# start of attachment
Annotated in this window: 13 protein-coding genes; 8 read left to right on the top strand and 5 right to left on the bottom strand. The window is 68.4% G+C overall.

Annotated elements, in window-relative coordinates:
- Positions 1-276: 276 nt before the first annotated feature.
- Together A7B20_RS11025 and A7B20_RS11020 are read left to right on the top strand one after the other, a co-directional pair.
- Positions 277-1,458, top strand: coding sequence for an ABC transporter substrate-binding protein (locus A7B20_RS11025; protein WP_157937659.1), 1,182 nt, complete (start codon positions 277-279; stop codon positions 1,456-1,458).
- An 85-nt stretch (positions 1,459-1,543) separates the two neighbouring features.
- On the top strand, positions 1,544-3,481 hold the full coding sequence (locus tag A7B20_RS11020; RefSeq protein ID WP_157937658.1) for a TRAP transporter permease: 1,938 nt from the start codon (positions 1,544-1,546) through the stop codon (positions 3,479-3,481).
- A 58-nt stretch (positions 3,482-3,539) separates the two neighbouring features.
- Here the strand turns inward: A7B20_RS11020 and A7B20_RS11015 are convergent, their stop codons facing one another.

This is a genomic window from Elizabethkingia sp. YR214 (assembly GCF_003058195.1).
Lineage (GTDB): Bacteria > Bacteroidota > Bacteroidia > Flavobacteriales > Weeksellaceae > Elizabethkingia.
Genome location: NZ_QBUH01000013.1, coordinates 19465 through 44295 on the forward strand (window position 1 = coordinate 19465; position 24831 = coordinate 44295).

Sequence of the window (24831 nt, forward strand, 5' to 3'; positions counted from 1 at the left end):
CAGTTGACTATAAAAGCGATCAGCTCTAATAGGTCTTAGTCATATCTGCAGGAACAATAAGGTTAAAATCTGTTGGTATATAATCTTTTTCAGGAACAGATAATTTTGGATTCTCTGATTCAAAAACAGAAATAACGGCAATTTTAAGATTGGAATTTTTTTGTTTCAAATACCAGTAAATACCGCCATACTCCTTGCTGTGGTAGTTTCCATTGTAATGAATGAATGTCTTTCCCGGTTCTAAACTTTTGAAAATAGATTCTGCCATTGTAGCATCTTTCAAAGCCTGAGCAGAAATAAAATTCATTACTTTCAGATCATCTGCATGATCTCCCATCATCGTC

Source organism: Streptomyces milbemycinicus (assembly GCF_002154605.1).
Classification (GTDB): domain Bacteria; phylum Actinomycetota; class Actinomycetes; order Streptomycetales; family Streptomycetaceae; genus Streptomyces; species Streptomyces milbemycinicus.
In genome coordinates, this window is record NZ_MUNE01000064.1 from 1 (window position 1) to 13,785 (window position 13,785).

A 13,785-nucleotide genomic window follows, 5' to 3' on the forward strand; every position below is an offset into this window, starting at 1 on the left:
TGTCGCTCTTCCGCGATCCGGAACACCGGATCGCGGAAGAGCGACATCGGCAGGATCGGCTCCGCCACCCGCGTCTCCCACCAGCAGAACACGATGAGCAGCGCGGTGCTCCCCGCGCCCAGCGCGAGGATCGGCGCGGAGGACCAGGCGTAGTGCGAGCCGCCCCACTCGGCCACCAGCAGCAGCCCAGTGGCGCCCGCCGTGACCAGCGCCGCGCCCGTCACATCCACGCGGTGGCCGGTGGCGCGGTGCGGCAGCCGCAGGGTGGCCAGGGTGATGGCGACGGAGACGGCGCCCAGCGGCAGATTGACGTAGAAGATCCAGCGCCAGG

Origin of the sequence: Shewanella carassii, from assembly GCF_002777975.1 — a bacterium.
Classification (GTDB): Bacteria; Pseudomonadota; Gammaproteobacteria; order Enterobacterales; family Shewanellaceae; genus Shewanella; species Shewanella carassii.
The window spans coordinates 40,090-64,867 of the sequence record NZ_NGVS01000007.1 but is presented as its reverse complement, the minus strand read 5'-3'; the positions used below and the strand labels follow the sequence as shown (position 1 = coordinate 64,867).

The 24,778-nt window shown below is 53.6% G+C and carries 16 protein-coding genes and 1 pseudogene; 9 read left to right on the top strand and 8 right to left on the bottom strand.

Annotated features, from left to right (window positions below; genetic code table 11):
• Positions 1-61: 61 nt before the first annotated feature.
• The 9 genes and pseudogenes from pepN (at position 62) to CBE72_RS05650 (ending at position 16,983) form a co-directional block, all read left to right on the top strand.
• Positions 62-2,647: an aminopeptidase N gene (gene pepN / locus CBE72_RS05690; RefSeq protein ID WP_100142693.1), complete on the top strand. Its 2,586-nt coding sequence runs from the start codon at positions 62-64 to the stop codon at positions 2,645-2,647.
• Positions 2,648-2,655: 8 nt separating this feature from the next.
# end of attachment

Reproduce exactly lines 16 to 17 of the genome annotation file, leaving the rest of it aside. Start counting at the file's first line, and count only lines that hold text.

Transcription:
Classification (GTDB): domain Bacteria; phylum Actinomycetota; class Actinomycetes; order Streptomycetales; family Streptomycetaceae; genus Streptomyces; species Streptomyces milbemycinicus.
In genome coordinates, this window is record NZ_MUNE01000064.1 from 1 (window position 1) to 13,785 (window position 13,785).